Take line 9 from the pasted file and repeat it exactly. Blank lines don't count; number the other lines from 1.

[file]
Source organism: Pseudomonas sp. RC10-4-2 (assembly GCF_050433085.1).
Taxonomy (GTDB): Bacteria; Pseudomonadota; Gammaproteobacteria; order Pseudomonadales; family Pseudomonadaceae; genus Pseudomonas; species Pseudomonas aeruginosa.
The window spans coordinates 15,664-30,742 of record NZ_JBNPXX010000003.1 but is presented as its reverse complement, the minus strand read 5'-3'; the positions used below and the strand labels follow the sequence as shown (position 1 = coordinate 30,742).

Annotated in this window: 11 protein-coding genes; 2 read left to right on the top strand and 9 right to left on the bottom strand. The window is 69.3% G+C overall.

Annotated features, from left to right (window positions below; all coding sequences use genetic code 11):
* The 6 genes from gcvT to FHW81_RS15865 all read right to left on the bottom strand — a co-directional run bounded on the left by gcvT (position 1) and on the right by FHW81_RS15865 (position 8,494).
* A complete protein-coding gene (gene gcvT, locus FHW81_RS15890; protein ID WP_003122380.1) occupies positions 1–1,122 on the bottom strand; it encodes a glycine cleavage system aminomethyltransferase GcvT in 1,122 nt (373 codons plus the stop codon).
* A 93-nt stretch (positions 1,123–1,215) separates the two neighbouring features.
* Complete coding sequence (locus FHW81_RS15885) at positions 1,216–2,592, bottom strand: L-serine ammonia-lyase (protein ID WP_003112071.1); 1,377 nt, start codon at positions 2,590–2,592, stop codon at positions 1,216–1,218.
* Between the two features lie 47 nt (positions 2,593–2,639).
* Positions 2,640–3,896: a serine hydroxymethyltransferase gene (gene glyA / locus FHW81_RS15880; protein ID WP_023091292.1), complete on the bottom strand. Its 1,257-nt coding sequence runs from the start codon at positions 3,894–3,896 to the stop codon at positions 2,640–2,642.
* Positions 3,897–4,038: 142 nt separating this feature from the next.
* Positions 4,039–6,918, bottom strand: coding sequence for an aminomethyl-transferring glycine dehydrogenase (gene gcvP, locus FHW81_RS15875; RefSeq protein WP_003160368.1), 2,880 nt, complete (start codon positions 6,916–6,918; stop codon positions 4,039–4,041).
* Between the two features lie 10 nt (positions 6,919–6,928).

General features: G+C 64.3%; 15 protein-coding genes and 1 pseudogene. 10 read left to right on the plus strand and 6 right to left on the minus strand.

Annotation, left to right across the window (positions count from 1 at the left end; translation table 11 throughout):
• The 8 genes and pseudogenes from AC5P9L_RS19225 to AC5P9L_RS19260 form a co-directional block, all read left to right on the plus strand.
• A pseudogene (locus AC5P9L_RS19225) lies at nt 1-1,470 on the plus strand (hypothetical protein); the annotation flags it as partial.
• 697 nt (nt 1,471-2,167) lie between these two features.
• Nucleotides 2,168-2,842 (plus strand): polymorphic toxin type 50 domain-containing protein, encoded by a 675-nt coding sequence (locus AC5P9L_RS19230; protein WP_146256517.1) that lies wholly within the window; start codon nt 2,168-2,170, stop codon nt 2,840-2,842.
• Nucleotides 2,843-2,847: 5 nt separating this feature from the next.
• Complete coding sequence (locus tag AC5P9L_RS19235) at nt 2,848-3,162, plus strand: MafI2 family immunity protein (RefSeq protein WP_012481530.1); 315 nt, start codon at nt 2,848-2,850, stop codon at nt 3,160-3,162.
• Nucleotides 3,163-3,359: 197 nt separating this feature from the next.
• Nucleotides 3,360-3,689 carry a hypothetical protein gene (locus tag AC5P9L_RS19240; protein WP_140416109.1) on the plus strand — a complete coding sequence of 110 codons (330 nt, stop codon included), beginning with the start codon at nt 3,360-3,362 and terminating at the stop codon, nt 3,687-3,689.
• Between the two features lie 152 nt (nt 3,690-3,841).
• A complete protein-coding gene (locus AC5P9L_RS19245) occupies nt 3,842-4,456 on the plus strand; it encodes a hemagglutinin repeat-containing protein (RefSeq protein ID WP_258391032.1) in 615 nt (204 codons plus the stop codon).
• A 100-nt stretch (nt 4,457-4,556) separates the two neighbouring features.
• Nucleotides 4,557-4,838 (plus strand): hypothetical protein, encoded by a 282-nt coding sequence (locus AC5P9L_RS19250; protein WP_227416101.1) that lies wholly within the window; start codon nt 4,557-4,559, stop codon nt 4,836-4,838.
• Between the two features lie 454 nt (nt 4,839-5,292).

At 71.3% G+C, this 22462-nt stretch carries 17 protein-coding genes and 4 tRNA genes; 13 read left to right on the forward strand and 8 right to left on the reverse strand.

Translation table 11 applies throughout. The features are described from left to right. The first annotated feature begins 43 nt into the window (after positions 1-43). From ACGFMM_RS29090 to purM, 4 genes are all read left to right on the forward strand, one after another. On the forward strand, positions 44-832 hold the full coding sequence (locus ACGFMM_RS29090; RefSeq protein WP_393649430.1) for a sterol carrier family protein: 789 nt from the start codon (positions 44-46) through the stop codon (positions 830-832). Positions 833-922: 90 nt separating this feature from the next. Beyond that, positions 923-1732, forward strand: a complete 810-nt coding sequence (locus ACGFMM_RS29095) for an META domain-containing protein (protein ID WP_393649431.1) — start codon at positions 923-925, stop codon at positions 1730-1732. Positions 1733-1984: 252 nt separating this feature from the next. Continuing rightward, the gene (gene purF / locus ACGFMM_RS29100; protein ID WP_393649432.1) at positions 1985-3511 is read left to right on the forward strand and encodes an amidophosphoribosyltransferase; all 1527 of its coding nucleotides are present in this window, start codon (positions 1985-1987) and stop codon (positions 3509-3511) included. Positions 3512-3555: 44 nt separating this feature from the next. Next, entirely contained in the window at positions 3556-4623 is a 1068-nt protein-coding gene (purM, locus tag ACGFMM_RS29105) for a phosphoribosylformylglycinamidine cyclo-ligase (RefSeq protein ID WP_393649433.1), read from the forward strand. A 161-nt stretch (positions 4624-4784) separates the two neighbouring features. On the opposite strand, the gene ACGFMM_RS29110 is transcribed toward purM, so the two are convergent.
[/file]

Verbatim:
* Complete coding sequence (locus FHW81_RS15885) at positions 1,216–2,592, bottom strand: L-serine ammonia-lyase (protein ID WP_003112071.1); 1,377 nt, start codon at positions 2,590–2,592, stop codon at positions 1,216–1,218.